Toyota Exec Says Recall Fixes Might Not End Sudden Acceleration Problems

Toyota’s top American sales executive told a congressional panel yesterday that fixing floor mats and sticking pedals on millions of recalled vehicles might “not totally” fix problems with dangerous unintended acceleration. James E. Lentz, the president of Toyota Motor Sales U.S.A, said the automaker still hasn’t ruled out electronics as a potential cause of sudden acceleration.

Since September, Toyota has recalled millions of vehicles worldwide for issues involving unintended acceleration. As we’ve reported previously, the National Highway Traffic Safety Administration (NHTSA) has now received more than 2,000 complaints of sudden, unintended acceleration with Toyota and Lexus vehicles that involve 34 deaths and hundreds of accidents since 2000.

According to the Los Angeles Times, Lentz spent over two hours testifying before the House Energy and Commerce Committee yesterday. The hearing was the first of three congressional hearings called to investigate how Toyota and federal safety officials handled the sudden acceleration problem.

Up until now, Toyota has denied that electronics played role in the sudden acceleration issues. But Lentz testified yesterday that the floor mat and accelerator fix would only “solve the problems that we know of.” According to Los Angeles Times, Lentz said his company was awaiting results of two studies of electronics in Toyota and Lexus vehicles.

According to The New York Times, Lentz faced criticism from House energy committee chairman, Henry A. Waxman. “We need to be sure that you’re doing a full and adequate analysis of something you’ve denied, but that other witnesses have shown us is very possible,” Waxman said.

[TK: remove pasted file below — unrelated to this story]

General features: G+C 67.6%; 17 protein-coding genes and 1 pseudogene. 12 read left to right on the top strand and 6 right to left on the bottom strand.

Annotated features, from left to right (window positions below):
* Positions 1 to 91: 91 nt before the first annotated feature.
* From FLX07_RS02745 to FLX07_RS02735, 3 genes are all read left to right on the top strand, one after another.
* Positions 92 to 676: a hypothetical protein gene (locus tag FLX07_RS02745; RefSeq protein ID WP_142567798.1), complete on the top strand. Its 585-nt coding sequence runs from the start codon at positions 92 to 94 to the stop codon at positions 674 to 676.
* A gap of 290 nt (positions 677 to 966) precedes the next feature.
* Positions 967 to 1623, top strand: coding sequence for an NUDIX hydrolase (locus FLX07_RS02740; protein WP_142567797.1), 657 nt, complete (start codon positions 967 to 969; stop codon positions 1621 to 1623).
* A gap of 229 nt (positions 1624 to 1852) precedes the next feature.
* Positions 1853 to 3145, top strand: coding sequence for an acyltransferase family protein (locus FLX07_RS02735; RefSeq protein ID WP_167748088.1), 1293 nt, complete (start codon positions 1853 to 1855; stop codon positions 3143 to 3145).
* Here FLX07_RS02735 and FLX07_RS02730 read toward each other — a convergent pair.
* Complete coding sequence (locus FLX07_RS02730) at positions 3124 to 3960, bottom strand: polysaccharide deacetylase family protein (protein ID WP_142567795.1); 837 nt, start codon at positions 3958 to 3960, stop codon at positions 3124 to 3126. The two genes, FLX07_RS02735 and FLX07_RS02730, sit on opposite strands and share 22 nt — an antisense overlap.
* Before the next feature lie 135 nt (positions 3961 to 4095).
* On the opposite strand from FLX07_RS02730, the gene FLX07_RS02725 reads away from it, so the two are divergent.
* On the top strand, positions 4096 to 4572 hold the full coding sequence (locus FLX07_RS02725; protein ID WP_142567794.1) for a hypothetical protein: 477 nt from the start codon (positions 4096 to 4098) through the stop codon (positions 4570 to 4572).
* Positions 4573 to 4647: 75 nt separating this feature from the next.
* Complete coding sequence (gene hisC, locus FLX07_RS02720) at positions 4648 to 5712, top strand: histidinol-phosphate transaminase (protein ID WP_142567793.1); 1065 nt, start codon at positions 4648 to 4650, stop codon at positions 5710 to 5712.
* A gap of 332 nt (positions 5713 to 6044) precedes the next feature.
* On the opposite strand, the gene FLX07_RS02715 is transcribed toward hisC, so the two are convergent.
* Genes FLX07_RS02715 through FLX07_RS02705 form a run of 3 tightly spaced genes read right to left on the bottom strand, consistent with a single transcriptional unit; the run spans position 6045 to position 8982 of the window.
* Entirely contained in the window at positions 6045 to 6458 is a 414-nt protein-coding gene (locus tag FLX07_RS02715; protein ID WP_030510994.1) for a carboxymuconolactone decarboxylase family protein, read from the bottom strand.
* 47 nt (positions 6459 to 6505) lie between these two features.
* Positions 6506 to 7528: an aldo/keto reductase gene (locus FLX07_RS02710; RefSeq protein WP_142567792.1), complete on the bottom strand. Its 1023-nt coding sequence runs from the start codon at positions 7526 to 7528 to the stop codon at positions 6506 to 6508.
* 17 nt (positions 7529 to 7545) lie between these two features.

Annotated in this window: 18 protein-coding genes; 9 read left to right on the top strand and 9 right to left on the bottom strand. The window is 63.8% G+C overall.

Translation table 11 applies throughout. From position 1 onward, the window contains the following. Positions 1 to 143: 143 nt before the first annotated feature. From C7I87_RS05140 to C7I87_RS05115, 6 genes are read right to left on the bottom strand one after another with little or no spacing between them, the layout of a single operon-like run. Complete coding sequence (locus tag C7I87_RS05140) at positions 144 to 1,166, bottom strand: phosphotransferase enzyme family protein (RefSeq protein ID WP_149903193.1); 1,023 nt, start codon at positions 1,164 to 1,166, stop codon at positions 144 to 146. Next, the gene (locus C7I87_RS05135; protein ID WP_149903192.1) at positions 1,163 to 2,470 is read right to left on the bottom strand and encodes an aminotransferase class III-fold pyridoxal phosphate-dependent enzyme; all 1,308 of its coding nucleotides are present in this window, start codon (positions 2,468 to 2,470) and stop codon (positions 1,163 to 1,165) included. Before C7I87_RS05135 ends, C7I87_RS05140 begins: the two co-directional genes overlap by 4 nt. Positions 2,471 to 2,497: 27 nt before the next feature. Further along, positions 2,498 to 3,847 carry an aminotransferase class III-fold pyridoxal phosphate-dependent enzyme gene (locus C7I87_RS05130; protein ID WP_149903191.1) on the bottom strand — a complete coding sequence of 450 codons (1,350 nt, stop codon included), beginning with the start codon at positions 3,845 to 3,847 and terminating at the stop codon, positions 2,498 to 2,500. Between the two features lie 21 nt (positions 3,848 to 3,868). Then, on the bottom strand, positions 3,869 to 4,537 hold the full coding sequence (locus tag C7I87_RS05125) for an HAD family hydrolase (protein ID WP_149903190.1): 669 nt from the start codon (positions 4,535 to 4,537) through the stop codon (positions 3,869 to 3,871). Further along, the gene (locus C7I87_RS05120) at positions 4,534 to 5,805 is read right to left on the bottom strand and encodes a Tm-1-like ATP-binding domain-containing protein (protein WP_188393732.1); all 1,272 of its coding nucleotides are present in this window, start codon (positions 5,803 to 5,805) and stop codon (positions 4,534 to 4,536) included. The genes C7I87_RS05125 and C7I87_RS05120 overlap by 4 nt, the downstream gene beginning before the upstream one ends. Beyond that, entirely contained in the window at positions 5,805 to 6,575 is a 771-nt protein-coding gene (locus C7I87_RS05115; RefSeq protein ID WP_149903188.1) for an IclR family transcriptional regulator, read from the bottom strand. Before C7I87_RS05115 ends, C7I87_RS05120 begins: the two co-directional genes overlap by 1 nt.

Transportation secretary Ray LaHood also testified before the committee. According to The New York Times, he faced critical questions about past decisions by the NHTSA not to vigorously pursue company recalls. LaHood “sidestepped” questions about whether his predecessors had been lax, and promised to investigate complaints that the computerized electronic systems were involved in Toyota sudden acceleration incidents, the Times said. However, LaHood maintained that faulty floor mats and accelerator pedals posed the most serious danger. Still he stopped short of saying that the recent recalls would solve the entire acceleration problem in Toyota cars.

In addition to Lentz, the committee also heard from Rhonda Smith, a Lexus owner whose car was involved in a sudden acceleration incident in October 2006. According to The New York Times, Smith told lawmakers how her sedan sped out of control at 100 miles an hour, and she “furiously pushed buttons, shifted gears, and slammed on the brakes as she tried to stop the vehicle,” until she was finally able to do so six miles later. Smith testified that she felt Toyota’s response to her complaints had been a “farce.”

Toyota’s Chief Executive, Akio Toyoda, scheduled to appear is scheduled to appear before the House Committee on Oversight and Government Reform tomorrow.

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